It's only fitting the two talented pitchers, acquired by their teams three days apart, will oppose each other in Game 2 of their AL division series on Friday at Kauffman Stadium.
''It's a big responsibility for someone like me that gets traded to a contending team, to be able to bring these guys to the postseason,'' Kazmir said Thursday. ''It's just a matter of staying confident and pitching my game. There's a lot of things you can't control on the mound to where you have to stay confident in your abilities and know what you're capable of doing.''
The Astros traded right-hander Daniel Mengden and catcher Jacob Nottingham to Oakland for Kazmir, a hometown kid whom they had pursued in free agency. In doing so, they got a veteran left-hander to slip into the top of the rotation with Dallas Keuchel and Collin McHugh.
But the 31-year-old Kazmir wasn't nearly as effective for the Astros as he was for the A's, going 2-6 with a 4.17 ERA in 13 starts. That led some to wonder whether manager A.J. Hinch would be confident enough in Kazmir to send him to the mound for Game 2.
''He's had three games against the Royals this year. He's done very well in all three of those games,'' Hinch said, alluding Kazmir's 1-1 record and 2.11 ERA against Kansas City.
''It factors in a little bit in the decision-making,'' Hinch said. ''He's comfortable in this ballpark. Maybe he likes the mound.''
The fact that Kazmir will be facing Cueto is surprising on two fronts.
Royals general manager Dayton Moore usually is reluctant to make deals for rental players headed toward free agency. The small-market club is built through the amateur draft and developing its players, so by shipping a trio of left-handed pitchers to Cincinnati for Cueto, Moore was making a rare gamble with the future to win in the present.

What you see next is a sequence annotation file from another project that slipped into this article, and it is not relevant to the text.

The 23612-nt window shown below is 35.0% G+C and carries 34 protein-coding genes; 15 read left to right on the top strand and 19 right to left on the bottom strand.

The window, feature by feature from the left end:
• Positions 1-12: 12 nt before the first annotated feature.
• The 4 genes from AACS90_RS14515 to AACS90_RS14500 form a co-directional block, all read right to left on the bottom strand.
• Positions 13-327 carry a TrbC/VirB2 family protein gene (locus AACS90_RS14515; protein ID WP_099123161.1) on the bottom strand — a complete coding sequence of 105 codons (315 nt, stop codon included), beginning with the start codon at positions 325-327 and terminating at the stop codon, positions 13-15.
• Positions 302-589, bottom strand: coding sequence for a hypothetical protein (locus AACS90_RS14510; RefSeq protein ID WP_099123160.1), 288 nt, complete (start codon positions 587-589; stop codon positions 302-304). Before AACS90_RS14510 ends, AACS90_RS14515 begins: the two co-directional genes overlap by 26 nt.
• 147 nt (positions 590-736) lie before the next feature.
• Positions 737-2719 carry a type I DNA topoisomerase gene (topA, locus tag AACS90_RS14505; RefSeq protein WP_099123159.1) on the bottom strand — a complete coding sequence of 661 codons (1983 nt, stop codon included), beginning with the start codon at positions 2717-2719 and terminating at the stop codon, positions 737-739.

Once Cueto was acquired, most thought he would be the Royals' playoff ace. But like Kazmir, he struggled for a long stretch after the trade, so Yordano Ventura got the Game 1 nod.
That worked out anyway. Cueto will now pitch Friday on his normal rest.
''The most important thing here is to win games, whether I'm pitching one, two, wherever,'' he said with catching coach Pedro Grifol translating. ''The most important thing is to win games. ... I need to pitch on regular rest. I don't like to pitch on four days'.''
Cueto allowed one run over five innings on Sunday in Minnesota.
''Johnny's last four or five starts have been really, really good,'' Royals manager Ned Yost said, ''and we look forward to having him have another really good one tomorrow night.''